It is NOT the church’s job to arrogantly select whom to love and whom to hate, nor is it the church’s job to subordinate the abundant grace of God to the flimsy prejudices of the powerful.

I think that if the church will just do its job and stop doing all that other stuff, we will pretty much be okay, and God will be happy with us. Anyone who can go along with that, I hope that you’ll join me in promising to just do our job as best as we can. True unity is grounded in faith, love, and hope.


Larry B said...

This is a hard post to think about. I'm going to fall back on one of my favorite authors. CS Lewis puts it this way:

"The elaborate world-pictues which accompany religion and which look each so solid while they last, turn out to be only shadows. It is religion itself - prayer, sacrament, repentance and adoration - which is here in the long run, our sole avenue to the real"

"When any man comes into the presence of God he wil find, whether he wishes it or not, that all those things which seemd to make him so different from men of other times, or even from his earlier self, have fallen off him. He is back where he always was, where every man always is. Everything is always the same. Do not let us decieve ourselves. No possible complexity which we can give to our picture of the universe can hide us from God"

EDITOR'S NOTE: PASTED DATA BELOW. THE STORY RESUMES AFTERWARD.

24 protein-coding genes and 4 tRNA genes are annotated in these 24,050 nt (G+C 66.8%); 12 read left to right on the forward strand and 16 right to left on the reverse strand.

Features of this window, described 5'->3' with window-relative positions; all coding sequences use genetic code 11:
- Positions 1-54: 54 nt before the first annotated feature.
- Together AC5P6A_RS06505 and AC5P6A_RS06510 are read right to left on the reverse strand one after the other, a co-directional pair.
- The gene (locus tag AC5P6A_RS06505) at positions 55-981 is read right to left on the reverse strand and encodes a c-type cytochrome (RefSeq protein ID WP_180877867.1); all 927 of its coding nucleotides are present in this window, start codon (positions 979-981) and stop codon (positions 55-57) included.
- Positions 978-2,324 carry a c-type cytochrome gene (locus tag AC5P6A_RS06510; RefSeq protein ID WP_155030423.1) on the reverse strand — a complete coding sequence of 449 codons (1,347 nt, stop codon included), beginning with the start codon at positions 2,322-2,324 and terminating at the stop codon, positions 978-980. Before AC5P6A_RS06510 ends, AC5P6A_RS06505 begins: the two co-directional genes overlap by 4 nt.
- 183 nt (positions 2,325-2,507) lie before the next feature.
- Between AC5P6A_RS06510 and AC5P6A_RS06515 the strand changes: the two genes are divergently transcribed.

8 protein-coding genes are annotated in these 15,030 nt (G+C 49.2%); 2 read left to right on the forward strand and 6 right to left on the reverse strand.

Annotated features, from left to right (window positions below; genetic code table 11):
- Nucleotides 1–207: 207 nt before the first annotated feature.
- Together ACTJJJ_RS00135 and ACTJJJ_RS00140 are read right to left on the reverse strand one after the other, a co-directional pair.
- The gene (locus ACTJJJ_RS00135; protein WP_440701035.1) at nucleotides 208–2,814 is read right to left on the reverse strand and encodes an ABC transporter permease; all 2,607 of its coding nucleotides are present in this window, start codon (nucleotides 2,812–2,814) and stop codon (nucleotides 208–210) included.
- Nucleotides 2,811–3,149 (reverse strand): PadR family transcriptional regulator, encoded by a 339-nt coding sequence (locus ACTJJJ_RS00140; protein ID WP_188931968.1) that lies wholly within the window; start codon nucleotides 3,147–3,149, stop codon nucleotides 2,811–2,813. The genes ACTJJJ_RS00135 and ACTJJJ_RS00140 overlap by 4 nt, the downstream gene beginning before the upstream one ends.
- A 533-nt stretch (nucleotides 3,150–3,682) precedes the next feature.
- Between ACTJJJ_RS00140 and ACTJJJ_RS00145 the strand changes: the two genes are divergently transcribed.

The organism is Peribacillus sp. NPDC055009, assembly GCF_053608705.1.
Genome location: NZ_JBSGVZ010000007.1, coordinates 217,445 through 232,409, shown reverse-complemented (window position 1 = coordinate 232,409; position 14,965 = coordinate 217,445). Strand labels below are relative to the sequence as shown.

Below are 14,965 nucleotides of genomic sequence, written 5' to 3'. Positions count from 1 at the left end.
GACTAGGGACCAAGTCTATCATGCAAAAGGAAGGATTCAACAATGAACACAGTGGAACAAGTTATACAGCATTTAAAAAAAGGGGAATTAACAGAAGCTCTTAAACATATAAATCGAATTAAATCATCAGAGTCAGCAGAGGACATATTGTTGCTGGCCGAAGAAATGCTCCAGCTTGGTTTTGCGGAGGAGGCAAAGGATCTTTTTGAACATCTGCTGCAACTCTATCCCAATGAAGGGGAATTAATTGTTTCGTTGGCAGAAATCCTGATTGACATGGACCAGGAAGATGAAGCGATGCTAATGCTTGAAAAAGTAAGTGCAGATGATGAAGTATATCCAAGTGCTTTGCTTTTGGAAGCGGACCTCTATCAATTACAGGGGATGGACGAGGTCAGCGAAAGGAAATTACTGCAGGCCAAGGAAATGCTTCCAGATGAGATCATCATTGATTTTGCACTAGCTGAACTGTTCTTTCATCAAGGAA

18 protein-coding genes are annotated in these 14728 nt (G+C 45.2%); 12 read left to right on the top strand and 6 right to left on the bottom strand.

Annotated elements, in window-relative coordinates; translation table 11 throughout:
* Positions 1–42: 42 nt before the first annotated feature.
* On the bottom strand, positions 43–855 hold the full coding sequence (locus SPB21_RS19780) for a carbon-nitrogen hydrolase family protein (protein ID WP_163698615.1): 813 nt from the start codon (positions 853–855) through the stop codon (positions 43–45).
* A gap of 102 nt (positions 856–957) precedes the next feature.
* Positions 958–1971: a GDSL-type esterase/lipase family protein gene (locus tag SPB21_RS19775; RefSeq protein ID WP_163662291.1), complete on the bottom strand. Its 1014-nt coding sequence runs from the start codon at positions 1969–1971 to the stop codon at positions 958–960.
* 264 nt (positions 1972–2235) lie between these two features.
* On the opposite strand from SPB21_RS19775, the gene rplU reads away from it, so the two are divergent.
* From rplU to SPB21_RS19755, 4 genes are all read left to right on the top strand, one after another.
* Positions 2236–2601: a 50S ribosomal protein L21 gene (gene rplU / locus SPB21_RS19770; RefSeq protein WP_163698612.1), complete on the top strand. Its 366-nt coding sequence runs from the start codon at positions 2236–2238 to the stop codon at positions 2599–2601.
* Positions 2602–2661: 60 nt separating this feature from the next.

I would add one thing to the last sentence - No possible complexity which we can give to our picture of the universe can hide us from God, nor endear us any closer to God.

I think the current situations we find ourselves in in our country cause us to have a lot of apprehension and concentrate on those shadow elements that Lewis refers to. Both "liberal" and "conservative" peoples in the church are finding plenty of shadows to dwell upon now and are beginning to snipe at each other for not paying enough attention to each others shadows.

In my heart of hearts, I don't believe God is swayed to love anyone any more or any less if they support a war or don't support a war, if they make decisions to exclude or include as these are all what Lewis called shadow issues. No matter where we fall on these decisions, Jesus has assured us that if we love God with all our hearts and accept him as savior then we will stand naked before God fully redeemed and it will be complete bliss - not complete horror.

If the church can engage people in the core of religion as Lewis has mentioned - prayer, sacrament, repentance and adoration - That should be all that it need concern itself with - the rest will work itself out. To think otherwise, in my opinion, is to doubt the providence and sovereignty of the God with whom we make real contact with our religion.

Anonymous said...

I like it! cb

St. Peter's UCC said...

Great Lewis quotes, Larry... he is someone I cirle back to often.

Andy, I think your update is quite significant. Will you have a chance to share with your congregation?

There is a serious threat, mostly to our nation, from a very few fascists (yes - look up the textbook definition) who have infiltrated the party of Goldwater. They are counting on the majority's apathy as they make their move. I think it's important for us to do what Andy's doing here, and remind ourselves and each other of the church's role and our roles in this.